This famous quotation exemplifies Paine's value of individual behavior over hereditary privilege. By contrasting the worth of an honest common man with that of a dishonest king, Paine emphasizes the significance of individual integrity in shaping a just society. His rhetoric fosters a sense of empowerment among the colonists, inspiring them to believe that their collective efforts can challenge and overcome oppressive rule.

The Power of Simple Facts

"I offer nothing more than simple facts, plain arguments, and common sense."

Paine's emphasis on simplicity resonates with readers, transcending differences in education and social status. He presents straightforward facts and logical reasoning, reaching a broad audience both in the Thirteen Colonies and abroad, including France. By appealing to common sense, Paine taps into a collective consciousness that reinforces the desire for autonomy and independence.

Of course, he's also suggesting that the cause for independence only needs to be laid out in simple facts, with a straightforward argument that amounts to 'common sense': what everyone, deep down, knows is the right thing. Paine's rhetoric is founded on simplicity, rather than clever scholarly references or convoluted political arguments.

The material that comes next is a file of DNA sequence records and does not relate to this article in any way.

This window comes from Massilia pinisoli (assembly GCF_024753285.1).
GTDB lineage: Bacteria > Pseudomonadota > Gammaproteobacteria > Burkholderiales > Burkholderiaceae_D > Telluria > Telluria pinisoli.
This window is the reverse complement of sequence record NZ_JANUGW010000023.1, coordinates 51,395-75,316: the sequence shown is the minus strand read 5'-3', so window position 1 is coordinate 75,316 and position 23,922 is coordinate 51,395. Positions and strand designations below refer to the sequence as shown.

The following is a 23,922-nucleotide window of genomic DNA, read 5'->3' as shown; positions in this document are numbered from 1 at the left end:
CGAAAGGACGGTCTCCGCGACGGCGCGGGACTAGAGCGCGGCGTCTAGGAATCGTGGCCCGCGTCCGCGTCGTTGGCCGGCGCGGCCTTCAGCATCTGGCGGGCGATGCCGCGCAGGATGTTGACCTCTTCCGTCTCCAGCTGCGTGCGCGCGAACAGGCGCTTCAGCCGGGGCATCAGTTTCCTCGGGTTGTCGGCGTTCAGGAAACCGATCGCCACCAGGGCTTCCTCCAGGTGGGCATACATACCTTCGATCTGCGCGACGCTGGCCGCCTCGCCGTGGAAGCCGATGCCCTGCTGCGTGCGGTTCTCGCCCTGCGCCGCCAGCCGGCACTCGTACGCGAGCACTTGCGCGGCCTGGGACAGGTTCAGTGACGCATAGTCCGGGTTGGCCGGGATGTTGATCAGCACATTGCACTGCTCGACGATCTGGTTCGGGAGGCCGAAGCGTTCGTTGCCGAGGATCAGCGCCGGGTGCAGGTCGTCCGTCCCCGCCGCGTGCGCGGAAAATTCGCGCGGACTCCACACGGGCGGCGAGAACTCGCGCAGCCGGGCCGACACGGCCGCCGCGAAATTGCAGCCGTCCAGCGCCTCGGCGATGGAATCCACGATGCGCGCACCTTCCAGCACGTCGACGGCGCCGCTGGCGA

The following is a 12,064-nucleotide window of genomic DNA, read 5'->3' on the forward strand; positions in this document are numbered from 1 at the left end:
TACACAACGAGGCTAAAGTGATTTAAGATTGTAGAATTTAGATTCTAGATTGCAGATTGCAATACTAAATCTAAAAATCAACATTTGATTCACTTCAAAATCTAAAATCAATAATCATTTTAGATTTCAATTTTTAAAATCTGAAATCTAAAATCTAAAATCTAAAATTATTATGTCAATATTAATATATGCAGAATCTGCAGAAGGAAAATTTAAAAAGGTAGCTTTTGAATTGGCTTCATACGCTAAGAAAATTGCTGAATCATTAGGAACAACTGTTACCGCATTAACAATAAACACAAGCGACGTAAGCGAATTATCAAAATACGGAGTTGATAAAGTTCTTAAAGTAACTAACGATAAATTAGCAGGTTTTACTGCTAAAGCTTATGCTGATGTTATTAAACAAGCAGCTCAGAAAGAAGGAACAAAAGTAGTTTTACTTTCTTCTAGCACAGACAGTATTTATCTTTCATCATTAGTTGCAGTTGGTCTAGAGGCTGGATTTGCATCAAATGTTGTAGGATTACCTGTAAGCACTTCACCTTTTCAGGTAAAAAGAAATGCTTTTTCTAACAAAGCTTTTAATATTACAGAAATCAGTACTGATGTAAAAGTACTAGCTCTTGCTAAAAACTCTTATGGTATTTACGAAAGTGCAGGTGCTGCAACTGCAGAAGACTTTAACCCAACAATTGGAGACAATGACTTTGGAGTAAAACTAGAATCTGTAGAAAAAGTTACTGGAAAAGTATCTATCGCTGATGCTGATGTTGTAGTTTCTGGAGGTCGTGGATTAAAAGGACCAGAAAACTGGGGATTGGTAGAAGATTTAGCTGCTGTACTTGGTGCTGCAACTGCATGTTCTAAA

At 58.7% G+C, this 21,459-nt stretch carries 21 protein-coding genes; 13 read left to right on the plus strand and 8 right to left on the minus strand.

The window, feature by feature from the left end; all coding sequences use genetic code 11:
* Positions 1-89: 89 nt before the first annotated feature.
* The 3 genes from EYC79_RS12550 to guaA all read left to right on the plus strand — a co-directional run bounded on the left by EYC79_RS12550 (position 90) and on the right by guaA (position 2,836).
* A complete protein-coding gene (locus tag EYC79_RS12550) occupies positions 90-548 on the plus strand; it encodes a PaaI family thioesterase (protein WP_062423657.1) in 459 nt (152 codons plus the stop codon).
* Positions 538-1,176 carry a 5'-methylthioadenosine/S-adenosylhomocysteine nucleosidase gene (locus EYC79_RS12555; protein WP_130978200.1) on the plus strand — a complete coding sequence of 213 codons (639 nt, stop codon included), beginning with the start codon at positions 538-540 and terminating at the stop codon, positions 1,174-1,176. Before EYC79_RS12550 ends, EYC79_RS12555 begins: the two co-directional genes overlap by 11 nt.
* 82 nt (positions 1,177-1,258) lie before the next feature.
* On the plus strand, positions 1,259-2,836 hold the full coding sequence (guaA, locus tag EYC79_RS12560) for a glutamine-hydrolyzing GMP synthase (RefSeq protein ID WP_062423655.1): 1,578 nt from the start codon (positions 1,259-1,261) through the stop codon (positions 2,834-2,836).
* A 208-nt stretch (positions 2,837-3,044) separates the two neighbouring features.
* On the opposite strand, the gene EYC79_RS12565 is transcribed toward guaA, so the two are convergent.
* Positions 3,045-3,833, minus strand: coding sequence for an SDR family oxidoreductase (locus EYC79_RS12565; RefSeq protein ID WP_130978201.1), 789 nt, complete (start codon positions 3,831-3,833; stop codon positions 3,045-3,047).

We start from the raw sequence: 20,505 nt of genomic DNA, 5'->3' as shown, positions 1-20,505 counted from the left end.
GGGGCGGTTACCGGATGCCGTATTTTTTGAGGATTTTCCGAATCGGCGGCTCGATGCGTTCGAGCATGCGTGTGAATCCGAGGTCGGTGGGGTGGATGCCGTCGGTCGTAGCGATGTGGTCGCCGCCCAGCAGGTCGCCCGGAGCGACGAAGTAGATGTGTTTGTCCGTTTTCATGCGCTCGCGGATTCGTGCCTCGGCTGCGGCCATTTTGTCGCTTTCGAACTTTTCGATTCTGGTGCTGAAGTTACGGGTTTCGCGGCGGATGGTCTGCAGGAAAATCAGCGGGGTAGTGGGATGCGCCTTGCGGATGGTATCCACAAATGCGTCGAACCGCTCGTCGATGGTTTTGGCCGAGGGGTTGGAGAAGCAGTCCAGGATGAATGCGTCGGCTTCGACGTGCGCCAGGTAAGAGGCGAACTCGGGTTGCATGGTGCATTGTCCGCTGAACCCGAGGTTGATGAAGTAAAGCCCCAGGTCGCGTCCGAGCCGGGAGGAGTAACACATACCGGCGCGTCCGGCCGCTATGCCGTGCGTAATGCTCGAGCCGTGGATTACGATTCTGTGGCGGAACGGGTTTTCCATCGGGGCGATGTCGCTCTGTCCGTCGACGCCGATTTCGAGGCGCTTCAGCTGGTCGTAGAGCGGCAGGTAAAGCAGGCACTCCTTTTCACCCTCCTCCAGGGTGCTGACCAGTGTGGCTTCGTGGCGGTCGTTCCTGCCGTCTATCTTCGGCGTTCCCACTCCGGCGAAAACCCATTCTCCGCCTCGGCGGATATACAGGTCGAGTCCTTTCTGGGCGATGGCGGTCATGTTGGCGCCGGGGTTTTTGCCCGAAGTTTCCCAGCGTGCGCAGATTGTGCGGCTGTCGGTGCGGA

The Strength of Unity

"It is not in numbers, but in unity, that our great strength lies; yet our present numbers are sufficient to repel the force of all the world."

Paine's rallying cry for unity serves as a potent motivator for the colonists. Despite the Thirteen Colonies' smaller population and the absence of a substantial navy, Paine asserts that through collaboration and collective action, they can build a navy to rival the Royal Navy. Additionally, the vast number of men living among the colonies makes it possible to form formidable armies.

This message of unity resonates deeply with the colonists, instilling a sense of pride and determination in their cause. Paine's vision transcends the physical limitations of numbers, recognizing that a united front can withstand any opposition. The call for unity becomes a driving force behind the American Independence movement, forging a shared identity and purpose among the colonists.


In conclusion, Thomas Paine's Common Sense stands as a monumental force that propelled the American Independence movement forward. Paine's use of plain language, powerful rhetoric, and persuasive arguments ignited the revolutionary spirit among countless colonists. By challenging the legitimacy of monarchical rule and advocating for self-governance, Paine's work laid the groundwork for the eventual declaration of independence.

Common Sense continues to inspire generations with its timeless appeal to the universal desire for freedom and self-determination. The pamphlet's influence extends beyond the Thirteen Colonies, serving as a beacon of hope for oppressed peoples around the world. Thomas Paine's revolutionary vision, conveyed through the pages of Common Sense, remains an enduring testament to the transformative power of ideas and the indomitable spirit of human liberty.